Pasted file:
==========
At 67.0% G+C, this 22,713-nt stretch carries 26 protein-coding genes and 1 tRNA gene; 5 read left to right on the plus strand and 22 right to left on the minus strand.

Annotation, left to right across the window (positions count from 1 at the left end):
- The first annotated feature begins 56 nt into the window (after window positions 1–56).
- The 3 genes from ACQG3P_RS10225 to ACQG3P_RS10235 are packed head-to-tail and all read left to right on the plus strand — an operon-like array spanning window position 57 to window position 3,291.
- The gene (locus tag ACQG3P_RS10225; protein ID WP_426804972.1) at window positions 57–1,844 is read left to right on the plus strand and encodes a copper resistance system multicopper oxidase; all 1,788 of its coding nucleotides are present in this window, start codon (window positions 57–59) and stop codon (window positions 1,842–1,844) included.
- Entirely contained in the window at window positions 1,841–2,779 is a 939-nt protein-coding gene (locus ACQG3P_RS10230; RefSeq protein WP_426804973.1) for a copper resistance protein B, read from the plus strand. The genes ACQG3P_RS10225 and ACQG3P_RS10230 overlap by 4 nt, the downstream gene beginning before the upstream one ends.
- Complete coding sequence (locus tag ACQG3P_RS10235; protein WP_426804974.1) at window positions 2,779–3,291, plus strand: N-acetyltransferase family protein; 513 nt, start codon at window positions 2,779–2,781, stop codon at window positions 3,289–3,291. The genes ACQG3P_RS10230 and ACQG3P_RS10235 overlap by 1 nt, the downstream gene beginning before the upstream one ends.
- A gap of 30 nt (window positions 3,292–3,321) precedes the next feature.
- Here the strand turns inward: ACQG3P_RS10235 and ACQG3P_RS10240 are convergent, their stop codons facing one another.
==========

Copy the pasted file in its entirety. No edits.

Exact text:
At 67.0% G+C, this 22,713-nt stretch carries 26 protein-coding genes and 1 tRNA gene; 5 read left to right on the plus strand and 22 right to left on the minus strand.

Annotation, left to right across the window (positions count from 1 at the left end):
- The first annotated feature begins 56 nt into the window (after window positions 1–56).
- The 3 genes from ACQG3P_RS10225 to ACQG3P_RS10235 are packed head-to-tail and all read left to right on the plus strand — an operon-like array spanning window position 57 to window position 3,291.
- The gene (locus tag ACQG3P_RS10225; protein ID WP_426804972.1) at window positions 57–1,844 is read left to right on the plus strand and encodes a copper resistance system multicopper oxidase; all 1,788 of its coding nucleotides are present in this window, start codon (window positions 57–59) and stop codon (window positions 1,842–1,844) included.
- Entirely contained in the window at window positions 1,841–2,779 is a 939-nt protein-coding gene (locus ACQG3P_RS10230; RefSeq protein WP_426804973.1) for a copper resistance protein B, read from the plus strand. The genes ACQG3P_RS10225 and ACQG3P_RS10230 overlap by 4 nt, the downstream gene beginning before the upstream one ends.
- Complete coding sequence (locus tag ACQG3P_RS10235; protein WP_426804974.1) at window positions 2,779–3,291, plus strand: N-acetyltransferase family protein; 513 nt, start codon at window positions 2,779–2,781, stop codon at window positions 3,289–3,291. The genes ACQG3P_RS10230 and ACQG3P_RS10235 overlap by 1 nt, the downstream gene beginning before the upstream one ends.
- A gap of 30 nt (window positions 3,292–3,321) precedes the next feature.
- Here the strand turns inward: ACQG3P_RS10235 and ACQG3P_RS10240 are convergent, their stop codons facing one another.